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Reintroduction and restocking of locally extinct or vulnerable fauna
Helping to increase numbers of dwindling wildlife is another important function of Singita’s conservation teams. At Singita Serengeti (Tanzania) and Singita Pamushana (Zimbabwe), the focus is on rhinos, and a 15-year-old project in the latter region has achieved substantial increases in population numbers of both black and white rhino, to the extent rhino are being relocated to restock other conservation areas. At Singita Serengeti, a reintroduction project is underway for the East African sub-species of black rhinoceros (Diceros bicornis michaeli).

Singita Malilangwe, Zimbabwe

Caring for the land
The process of environmental care is incredibly complex and includes maintaining the integrity of the reserve’s plant-life and wildlife, fire management, the prevention of erosion, water management, the building of roads, and ensuring minimal impact caused by the presence of the lodges. Alien plants are eradicated, infected flora is controlled and roads are realigned to reduce impact and avoid effects such as erosion.

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Environmentally conscious hospitality
All Singita properties support low-impact ecotourism with a policy of having ‘fewer beds in larger areas,’ and ‘touching the earth lightly’; a concept that plays a major role in the way our lodges operate. Singita Grumeti partners with Bioregional, an award-winning social enterprise which champions a better, more sustainable way to live with the One Planet Living programme. The installation of a new solar power plant at Singita Kruger National Park has been a major milestone in Singita’s sustainability journey, as well as the excellent progress being made to reduce the volume of single-use plastic bottled water.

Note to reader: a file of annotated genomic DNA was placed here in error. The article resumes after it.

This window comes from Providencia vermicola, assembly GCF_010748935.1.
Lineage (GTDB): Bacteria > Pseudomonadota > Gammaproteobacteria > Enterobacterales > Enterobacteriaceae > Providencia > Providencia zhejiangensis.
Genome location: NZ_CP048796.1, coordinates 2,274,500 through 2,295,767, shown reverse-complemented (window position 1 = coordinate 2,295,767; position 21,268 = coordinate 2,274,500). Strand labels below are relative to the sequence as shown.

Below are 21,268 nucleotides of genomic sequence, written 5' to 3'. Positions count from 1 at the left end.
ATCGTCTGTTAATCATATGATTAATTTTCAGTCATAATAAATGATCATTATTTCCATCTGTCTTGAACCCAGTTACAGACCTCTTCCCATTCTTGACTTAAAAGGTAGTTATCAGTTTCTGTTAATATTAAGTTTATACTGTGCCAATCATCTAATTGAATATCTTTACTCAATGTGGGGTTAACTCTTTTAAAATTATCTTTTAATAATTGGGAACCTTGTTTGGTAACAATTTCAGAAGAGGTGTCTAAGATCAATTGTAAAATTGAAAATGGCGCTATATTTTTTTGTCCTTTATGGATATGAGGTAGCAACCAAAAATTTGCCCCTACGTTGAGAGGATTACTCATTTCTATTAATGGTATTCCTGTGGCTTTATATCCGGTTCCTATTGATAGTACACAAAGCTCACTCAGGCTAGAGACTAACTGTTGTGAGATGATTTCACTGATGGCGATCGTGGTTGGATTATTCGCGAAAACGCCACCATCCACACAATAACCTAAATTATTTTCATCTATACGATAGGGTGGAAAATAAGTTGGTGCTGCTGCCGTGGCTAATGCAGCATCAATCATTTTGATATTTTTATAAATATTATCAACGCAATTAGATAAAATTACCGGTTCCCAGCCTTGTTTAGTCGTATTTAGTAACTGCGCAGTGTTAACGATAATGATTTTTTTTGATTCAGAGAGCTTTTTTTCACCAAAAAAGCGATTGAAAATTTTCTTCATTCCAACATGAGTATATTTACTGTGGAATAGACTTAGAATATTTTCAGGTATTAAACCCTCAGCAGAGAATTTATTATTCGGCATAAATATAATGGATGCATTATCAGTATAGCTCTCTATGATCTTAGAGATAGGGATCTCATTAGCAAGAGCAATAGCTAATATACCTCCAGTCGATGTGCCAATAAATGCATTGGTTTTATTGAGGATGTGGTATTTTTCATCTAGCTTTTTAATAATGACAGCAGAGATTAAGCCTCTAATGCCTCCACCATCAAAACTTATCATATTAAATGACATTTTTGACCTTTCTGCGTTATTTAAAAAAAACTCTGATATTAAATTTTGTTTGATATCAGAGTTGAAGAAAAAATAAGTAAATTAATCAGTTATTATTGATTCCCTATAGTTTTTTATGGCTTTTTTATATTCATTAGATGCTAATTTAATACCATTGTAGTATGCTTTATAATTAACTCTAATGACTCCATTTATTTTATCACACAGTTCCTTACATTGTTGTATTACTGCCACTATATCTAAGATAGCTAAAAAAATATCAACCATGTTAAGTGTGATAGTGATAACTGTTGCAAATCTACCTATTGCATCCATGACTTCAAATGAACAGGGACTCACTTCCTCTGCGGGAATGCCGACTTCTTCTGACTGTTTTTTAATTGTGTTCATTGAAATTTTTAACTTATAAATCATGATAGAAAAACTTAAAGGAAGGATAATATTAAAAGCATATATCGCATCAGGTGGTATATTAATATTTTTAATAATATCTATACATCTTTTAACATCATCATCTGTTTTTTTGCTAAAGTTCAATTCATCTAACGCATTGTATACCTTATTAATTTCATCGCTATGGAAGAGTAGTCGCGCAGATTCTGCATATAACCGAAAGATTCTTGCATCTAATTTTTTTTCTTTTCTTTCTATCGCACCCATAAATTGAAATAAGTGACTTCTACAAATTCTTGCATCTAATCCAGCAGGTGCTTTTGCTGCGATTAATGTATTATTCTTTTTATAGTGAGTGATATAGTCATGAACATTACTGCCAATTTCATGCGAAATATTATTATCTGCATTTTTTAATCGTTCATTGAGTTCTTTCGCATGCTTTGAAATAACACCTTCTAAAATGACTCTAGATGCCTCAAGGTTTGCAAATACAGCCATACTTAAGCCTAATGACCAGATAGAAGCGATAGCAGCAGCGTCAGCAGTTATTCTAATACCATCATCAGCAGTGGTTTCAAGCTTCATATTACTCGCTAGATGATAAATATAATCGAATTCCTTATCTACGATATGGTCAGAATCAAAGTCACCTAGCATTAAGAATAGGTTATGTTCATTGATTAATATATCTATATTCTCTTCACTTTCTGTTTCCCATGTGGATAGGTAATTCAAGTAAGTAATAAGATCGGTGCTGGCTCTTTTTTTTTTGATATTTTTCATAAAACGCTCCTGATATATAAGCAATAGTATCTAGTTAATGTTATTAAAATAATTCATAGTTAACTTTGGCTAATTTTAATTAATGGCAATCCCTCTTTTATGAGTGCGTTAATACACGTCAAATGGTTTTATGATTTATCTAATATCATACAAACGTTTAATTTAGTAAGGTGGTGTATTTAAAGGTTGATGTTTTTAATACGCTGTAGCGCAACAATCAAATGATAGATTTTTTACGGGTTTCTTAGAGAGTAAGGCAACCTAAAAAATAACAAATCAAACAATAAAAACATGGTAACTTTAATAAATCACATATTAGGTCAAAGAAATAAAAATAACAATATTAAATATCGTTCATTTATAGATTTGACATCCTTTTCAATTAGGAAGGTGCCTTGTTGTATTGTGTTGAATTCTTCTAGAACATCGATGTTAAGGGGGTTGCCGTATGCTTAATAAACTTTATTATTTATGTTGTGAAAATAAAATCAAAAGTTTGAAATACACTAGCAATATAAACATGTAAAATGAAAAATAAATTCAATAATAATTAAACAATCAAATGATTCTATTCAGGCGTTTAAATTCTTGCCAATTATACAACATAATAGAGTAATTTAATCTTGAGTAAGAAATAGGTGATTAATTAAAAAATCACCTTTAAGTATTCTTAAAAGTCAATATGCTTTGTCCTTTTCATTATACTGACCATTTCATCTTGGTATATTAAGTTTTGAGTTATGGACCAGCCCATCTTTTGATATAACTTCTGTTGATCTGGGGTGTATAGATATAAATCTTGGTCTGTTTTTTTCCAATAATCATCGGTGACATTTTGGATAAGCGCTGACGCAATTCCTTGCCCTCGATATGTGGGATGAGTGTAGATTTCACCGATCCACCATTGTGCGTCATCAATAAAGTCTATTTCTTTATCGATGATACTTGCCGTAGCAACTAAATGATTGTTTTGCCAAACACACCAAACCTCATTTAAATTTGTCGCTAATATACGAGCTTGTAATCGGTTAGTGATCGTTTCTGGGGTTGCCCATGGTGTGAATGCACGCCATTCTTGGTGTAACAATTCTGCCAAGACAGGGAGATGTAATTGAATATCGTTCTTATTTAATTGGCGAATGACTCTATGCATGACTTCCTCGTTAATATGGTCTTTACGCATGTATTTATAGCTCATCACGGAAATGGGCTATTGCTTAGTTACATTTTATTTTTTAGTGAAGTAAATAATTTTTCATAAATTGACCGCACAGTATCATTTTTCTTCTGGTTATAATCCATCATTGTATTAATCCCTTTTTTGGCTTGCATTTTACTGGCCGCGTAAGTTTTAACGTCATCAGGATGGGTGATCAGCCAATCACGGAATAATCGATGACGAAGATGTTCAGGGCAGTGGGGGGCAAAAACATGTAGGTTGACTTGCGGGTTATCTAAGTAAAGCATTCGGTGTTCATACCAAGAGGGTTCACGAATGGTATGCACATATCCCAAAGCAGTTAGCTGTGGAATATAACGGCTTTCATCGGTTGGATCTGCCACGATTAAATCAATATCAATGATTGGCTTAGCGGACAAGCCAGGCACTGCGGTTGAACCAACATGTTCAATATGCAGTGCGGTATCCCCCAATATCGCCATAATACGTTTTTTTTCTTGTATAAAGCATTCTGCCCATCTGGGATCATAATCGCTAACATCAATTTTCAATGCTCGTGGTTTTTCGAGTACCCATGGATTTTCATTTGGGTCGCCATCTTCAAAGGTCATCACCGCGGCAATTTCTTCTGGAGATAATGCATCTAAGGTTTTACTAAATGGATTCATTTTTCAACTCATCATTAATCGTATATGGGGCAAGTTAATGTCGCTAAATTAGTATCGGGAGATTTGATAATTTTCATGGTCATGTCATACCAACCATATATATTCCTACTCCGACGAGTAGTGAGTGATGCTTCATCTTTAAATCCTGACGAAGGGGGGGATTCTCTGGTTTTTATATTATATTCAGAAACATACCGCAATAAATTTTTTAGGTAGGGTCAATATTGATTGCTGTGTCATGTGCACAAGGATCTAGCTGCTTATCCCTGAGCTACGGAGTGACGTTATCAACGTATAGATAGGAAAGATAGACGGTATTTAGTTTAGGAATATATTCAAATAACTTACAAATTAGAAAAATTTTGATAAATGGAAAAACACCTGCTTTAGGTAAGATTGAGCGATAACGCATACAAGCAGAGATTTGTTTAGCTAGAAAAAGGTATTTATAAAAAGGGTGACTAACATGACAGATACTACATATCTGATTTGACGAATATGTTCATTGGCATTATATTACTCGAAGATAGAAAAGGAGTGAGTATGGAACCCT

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Conservation lives hand-in-hand with ecotourism and community development at Singita. We believe it’s the responsible way to maintain and extend the sustainability of our wildlife reserves. You can find out more about Singita’s vision on our website.


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Set on a picturesque sandstone ridge in Zimbabwe’s remote Malilangwe Wildlife Reserve and offering unfiltered space and time for deepened connections with nature, family and friends, Singita Malilangwe House is an exclusive-use villa with five expansive bedrooms – each with its own private deck. Here, guests have the relaxed freedom to enjoy tailormade stays catering to their every need and simply be present in each moment. Providing the stillness they seek, it’s the ultimate sanctuary in which to awaken the senses and restore the soul; and with private access to restorative experiences in 130,000 acres of untouched wilderness, it welcomes a profound sense of wellbeing, leaving them renewed, restored and inspired.